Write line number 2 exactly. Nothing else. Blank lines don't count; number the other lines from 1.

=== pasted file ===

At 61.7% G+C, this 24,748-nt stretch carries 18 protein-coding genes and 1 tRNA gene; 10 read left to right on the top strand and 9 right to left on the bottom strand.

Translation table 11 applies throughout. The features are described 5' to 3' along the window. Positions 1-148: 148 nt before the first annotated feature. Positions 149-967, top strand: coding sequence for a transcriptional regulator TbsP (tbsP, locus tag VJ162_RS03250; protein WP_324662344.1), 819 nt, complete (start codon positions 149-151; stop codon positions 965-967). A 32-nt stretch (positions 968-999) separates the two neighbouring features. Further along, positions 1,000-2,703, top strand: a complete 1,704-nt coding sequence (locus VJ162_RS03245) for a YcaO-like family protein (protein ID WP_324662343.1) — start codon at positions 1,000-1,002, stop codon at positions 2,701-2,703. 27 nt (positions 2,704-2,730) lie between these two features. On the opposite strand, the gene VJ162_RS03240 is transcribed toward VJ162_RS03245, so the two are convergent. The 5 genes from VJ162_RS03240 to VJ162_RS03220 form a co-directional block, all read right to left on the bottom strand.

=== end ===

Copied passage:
Translation table 11 applies throughout. The features are described 5' to 3' along the window. Positions 1-148: 148 nt before the first annotated feature. Positions 149-967, top strand: coding sequence for a transcriptional regulator TbsP (tbsP, locus tag VJ162_RS03250; protein WP_324662344.1), 819 nt, complete (start codon positions 149-151; stop codon positions 965-967). A 32-nt stretch (positions 968-999) separates the two neighbouring features. Further along, positions 1,000-2,703, top strand: a complete 1,704-nt coding sequence (locus VJ162_RS03245) for a YcaO-like family protein (protein ID WP_324662343.1) — start codon at positions 1,000-1,002, stop codon at positions 2,701-2,703. 27 nt (positions 2,704-2,730) lie between these two features. On the opposite strand, the gene VJ162_RS03240 is transcribed toward VJ162_RS03245, so the two are convergent. The 5 genes from VJ162_RS03240 to VJ162_RS03220 form a co-directional block, all read right to left on the bottom strand.